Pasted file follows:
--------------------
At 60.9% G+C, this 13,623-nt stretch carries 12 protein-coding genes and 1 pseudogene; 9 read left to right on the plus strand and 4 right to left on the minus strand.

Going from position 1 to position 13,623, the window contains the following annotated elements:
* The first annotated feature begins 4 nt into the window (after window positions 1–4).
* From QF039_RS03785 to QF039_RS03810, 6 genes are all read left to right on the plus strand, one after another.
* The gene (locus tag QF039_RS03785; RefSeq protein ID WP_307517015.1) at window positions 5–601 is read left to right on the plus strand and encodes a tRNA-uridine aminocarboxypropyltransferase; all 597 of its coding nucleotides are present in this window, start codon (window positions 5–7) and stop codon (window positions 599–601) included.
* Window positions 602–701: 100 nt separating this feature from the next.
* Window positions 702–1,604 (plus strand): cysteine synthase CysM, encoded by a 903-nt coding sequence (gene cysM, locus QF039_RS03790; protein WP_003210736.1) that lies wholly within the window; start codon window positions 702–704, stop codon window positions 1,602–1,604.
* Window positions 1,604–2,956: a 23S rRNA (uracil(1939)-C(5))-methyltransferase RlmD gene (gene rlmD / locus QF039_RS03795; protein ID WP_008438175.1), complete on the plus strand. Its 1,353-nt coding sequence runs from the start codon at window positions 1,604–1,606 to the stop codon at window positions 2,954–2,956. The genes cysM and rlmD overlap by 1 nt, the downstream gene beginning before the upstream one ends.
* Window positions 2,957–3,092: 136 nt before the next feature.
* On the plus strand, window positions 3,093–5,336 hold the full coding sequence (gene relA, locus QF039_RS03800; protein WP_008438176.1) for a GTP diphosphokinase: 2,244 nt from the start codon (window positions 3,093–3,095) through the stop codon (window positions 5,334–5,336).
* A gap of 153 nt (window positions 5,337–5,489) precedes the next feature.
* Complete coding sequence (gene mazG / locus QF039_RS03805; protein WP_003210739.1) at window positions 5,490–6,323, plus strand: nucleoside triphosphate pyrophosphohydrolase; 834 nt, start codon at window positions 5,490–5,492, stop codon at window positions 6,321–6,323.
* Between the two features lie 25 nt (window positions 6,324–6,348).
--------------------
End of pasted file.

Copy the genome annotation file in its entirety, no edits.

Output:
At 60.9% G+C, this 13,623-nt stretch carries 12 protein-coding genes and 1 pseudogene; 9 read left to right on the plus strand and 4 right to left on the minus strand.

Going from position 1 to position 13,623, the window contains the following annotated elements:
* The first annotated feature begins 4 nt into the window (after window positions 1–4).
* From QF039_RS03785 to QF039_RS03810, 6 genes are all read left to right on the plus strand, one after another.
* The gene (locus tag QF039_RS03785; RefSeq protein ID WP_307517015.1) at window positions 5–601 is read left to right on the plus strand and encodes a tRNA-uridine aminocarboxypropyltransferase; all 597 of its coding nucleotides are present in this window, start codon (window positions 5–7) and stop codon (window positions 599–601) included.
* Window positions 602–701: 100 nt separating this feature from the next.
* Window positions 702–1,604 (plus strand): cysteine synthase CysM, encoded by a 903-nt coding sequence (gene cysM, locus QF039_RS03790; protein WP_003210736.1) that lies wholly within the window; start codon window positions 702–704, stop codon window positions 1,602–1,604.
* Window positions 1,604–2,956: a 23S rRNA (uracil(1939)-C(5))-methyltransferase RlmD gene (gene rlmD / locus QF039_RS03795; protein ID WP_008438175.1), complete on the plus strand. Its 1,353-nt coding sequence runs from the start codon at window positions 1,604–1,606 to the stop codon at window positions 2,954–2,956. The genes cysM and rlmD overlap by 1 nt, the downstream gene beginning before the upstream one ends.
* Window positions 2,957–3,092: 136 nt before the next feature.
* On the plus strand, window positions 3,093–5,336 hold the full coding sequence (gene relA, locus QF039_RS03800; protein WP_008438176.1) for a GTP diphosphokinase: 2,244 nt from the start codon (window positions 3,093–3,095) through the stop codon (window positions 5,334–5,336).
* A gap of 153 nt (window positions 5,337–5,489) precedes the next feature.
* Complete coding sequence (gene mazG / locus QF039_RS03805; protein WP_003210739.1) at window positions 5,490–6,323, plus strand: nucleoside triphosphate pyrophosphohydrolase; 834 nt, start codon at window positions 5,490–5,492, stop codon at window positions 6,321–6,323.
* Between the two features lie 25 nt (window positions 6,324–6,348).